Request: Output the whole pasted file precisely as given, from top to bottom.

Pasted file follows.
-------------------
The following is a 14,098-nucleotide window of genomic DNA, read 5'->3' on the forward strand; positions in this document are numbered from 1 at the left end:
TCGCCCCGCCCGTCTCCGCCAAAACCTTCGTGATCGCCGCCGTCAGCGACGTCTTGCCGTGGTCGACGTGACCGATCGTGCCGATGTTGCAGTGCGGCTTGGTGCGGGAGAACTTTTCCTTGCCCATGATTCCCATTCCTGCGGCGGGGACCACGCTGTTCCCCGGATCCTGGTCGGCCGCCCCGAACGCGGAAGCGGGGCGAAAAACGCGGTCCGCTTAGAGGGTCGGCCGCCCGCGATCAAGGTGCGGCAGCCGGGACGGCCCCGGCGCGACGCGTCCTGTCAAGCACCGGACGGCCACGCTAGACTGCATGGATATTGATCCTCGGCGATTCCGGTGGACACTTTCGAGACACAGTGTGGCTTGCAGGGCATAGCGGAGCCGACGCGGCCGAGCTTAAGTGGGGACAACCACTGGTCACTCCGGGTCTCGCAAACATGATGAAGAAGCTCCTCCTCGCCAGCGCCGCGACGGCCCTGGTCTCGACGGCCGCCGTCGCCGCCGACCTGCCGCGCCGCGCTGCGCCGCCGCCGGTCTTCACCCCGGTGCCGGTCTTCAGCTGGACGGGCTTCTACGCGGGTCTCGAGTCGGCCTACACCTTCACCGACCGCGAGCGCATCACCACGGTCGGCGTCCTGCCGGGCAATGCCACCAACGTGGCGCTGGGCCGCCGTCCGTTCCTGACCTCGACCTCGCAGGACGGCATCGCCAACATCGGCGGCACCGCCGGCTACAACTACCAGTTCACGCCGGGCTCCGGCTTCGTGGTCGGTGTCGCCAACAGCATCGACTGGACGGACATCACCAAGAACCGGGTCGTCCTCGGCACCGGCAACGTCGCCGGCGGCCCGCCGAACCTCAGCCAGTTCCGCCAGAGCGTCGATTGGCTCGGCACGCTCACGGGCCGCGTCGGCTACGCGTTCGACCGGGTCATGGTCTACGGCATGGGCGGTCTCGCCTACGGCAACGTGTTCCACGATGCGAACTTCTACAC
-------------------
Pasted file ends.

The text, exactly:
The following is a 14,098-nucleotide window of genomic DNA, read 5'->3' on the forward strand; positions in this document are numbered from 1 at the left end:
TCGCCCCGCCCGTCTCCGCCAAAACCTTCGTGATCGCCGCCGTCAGCGACGTCTTGCCGTGGTCGACGTGACCGATCGTGCCGATGTTGCAGTGCGGCTTGGTGCGGGAGAACTTTTCCTTGCCCATGATTCCCATTCCTGCGGCGGGGACCACGCTGTTCCCCGGATCCTGGTCGGCCGCCCCGAACGCGGAAGCGGGGCGAAAAACGCGGTCCGCTTAGAGGGTCGGCCGCCCGCGATCAAGGTGCGGCAGCCGGGACGGCCCCGGCGCGACGCGTCCTGTCAAGCACCGGACGGCCACGCTAGACTGCATGGATATTGATCCTCGGCGATTCCGGTGGACACTTTCGAGACACAGTGTGGCTTGCAGGGCATAGCGGAGCCGACGCGGCCGAGCTTAAGTGGGGACAACCACTGGTCACTCCGGGTCTCGCAAACATGATGAAGAAGCTCCTCCTCGCCAGCGCCGCGACGGCCCTGGTCTCGACGGCCGCCGTCGCCGCCGACCTGCCGCGCCGCGCTGCGCCGCCGCCGGTCTTCACCCCGGTGCCGGTCTTCAGCTGGACGGGCTTCTACGCGGGTCTCGAGTCGGCCTACACCTTCACCGACCGCGAGCGCATCACCACGGTCGGCGTCCTGCCGGGCAATGCCACCAACGTGGCGCTGGGCCGCCGTCCGTTCCTGACCTCGACCTCGCAGGACGGCATCGCCAACATCGGCGGCACCGCCGGCTACAACTACCAGTTCACGCCGGGCTCCGGCTTCGTGGTCGGTGTCGCCAACAGCATCGACTGGACGGACATCACCAAGAACCGGGTCGTCCTCGGCACCGGCAACGTCGCCGGCGGCCCGCCGAACCTCAGCCAGTTCCGCCAGAGCGTCGATTGGCTCGGCACGCTCACGGGCCGCGTCGGCTACGCGTTCGACCGGGTCATGGTCTACGGCATGGGCGGTCTCGCCTACGGCAACGTGTTCCACGATGCGAACTTCTACAC